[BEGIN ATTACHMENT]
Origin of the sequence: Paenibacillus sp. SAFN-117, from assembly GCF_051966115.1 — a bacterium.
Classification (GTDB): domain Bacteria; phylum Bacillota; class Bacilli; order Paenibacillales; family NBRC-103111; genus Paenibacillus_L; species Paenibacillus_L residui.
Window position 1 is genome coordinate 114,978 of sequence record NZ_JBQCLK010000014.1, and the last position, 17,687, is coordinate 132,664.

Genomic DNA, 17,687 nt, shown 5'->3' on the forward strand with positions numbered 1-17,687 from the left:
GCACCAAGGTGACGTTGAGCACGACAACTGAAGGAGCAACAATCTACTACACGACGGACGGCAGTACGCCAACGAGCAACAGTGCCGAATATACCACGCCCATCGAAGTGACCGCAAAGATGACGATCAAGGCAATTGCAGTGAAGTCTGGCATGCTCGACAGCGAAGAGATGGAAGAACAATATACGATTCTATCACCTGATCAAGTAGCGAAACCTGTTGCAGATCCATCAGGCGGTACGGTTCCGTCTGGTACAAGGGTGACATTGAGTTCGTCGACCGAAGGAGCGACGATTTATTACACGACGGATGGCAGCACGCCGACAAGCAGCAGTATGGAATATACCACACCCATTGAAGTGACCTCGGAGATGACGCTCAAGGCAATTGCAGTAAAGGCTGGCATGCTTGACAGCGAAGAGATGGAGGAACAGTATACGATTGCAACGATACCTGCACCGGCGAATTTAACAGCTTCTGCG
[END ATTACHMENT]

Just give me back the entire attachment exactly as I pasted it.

Origin of the sequence: Paenibacillus sp. SAFN-117, from assembly GCF_051966115.1 — a bacterium.
Classification (GTDB): domain Bacteria; phylum Bacillota; class Bacilli; order Paenibacillales; family NBRC-103111; genus Paenibacillus_L; species Paenibacillus_L residui.
Window position 1 is genome coordinate 114,978 of sequence record NZ_JBQCLK010000014.1, and the last position, 17,687, is coordinate 132,664.

Genomic DNA, 17,687 nt, shown 5'->3' on the forward strand with positions numbered 1-17,687 from the left:
GCACCAAGGTGACGTTGAGCACGACAACTGAAGGAGCAACAATCTACTACACGACGGACGGCAGTACGCCAACGAGCAACAGTGCCGAATATACCACGCCCATCGAAGTGACCGCAAAGATGACGATCAAGGCAATTGCAGTGAAGTCTGGCATGCTCGACAGCGAAGAGATGGAAGAACAATATACGATTCTATCACCTGATCAAGTAGCGAAACCTGTTGCAGATCCATCAGGCGGTACGGTTCCGTCTGGTACAAGGGTGACATTGAGTTCGTCGACCGAAGGAGCGACGATTTATTACACGACGGATGGCAGCACGCCGACAAGCAGCAGTATGGAATATACCACACCCATTGAAGTGACCTCGGAGATGACGCTCAAGGCAATTGCAGTAAAGGCTGGCATGCTTGACAGCGAAGAGATGGAGGAACAGTATACGATTGCAACGATACCTGCACCGGCGAATTTAACAGCTTCTGCG